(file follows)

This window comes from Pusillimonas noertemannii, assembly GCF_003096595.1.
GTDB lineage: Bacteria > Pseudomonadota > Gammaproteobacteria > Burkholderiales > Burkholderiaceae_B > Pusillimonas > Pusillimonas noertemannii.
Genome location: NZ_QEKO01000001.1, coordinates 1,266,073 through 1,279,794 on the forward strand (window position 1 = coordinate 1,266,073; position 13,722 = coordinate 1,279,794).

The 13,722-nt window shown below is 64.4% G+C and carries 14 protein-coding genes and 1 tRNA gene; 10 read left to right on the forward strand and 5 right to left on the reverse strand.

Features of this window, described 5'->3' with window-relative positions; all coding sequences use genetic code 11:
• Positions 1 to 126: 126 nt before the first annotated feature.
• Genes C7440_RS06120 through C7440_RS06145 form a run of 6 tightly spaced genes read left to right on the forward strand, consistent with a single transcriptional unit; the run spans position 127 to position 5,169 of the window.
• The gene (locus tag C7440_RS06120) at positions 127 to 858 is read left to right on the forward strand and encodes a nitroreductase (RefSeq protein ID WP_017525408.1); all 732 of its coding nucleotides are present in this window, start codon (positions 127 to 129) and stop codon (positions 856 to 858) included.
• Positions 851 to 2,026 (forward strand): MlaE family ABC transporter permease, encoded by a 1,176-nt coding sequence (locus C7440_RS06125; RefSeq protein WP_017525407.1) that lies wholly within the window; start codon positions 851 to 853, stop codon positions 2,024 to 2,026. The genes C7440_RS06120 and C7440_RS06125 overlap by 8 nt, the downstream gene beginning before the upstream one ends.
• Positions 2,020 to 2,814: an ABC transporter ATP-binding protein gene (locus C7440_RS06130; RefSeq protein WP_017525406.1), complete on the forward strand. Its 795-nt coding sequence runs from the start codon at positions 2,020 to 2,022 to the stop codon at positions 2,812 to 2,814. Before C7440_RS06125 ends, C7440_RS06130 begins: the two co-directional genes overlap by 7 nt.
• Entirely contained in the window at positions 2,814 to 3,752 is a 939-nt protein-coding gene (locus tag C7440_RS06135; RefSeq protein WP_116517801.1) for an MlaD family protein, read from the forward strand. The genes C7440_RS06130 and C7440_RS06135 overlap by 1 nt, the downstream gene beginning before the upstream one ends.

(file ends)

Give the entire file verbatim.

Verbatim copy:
This window comes from Pusillimonas noertemannii, assembly GCF_003096595.1.
GTDB lineage: Bacteria > Pseudomonadota > Gammaproteobacteria > Burkholderiales > Burkholderiaceae_B > Pusillimonas > Pusillimonas noertemannii.
Genome location: NZ_QEKO01000001.1, coordinates 1,266,073 through 1,279,794 on the forward strand (window position 1 = coordinate 1,266,073; position 13,722 = coordinate 1,279,794).

The 13,722-nt window shown below is 64.4% G+C and carries 14 protein-coding genes and 1 tRNA gene; 10 read left to right on the forward strand and 5 right to left on the reverse strand.

Features of this window, described 5'->3' with window-relative positions; all coding sequences use genetic code 11:
• Positions 1 to 126: 126 nt before the first annotated feature.
• Genes C7440_RS06120 through C7440_RS06145 form a run of 6 tightly spaced genes read left to right on the forward strand, consistent with a single transcriptional unit; the run spans position 127 to position 5,169 of the window.
• The gene (locus tag C7440_RS06120) at positions 127 to 858 is read left to right on the forward strand and encodes a nitroreductase (RefSeq protein ID WP_017525408.1); all 732 of its coding nucleotides are present in this window, start codon (positions 127 to 129) and stop codon (positions 856 to 858) included.
• Positions 851 to 2,026 (forward strand): MlaE family ABC transporter permease, encoded by a 1,176-nt coding sequence (locus C7440_RS06125; RefSeq protein WP_017525407.1) that lies wholly within the window; start codon positions 851 to 853, stop codon positions 2,024 to 2,026. The genes C7440_RS06120 and C7440_RS06125 overlap by 8 nt, the downstream gene beginning before the upstream one ends.
• Positions 2,020 to 2,814: an ABC transporter ATP-binding protein gene (locus C7440_RS06130; RefSeq protein WP_017525406.1), complete on the forward strand. Its 795-nt coding sequence runs from the start codon at positions 2,020 to 2,022 to the stop codon at positions 2,812 to 2,814. Before C7440_RS06125 ends, C7440_RS06130 begins: the two co-directional genes overlap by 7 nt.
• Entirely contained in the window at positions 2,814 to 3,752 is a 939-nt protein-coding gene (locus tag C7440_RS06135; RefSeq protein WP_116517801.1) for an MlaD family protein, read from the forward strand. The genes C7440_RS06130 and C7440_RS06135 overlap by 1 nt, the downstream gene beginning before the upstream one ends.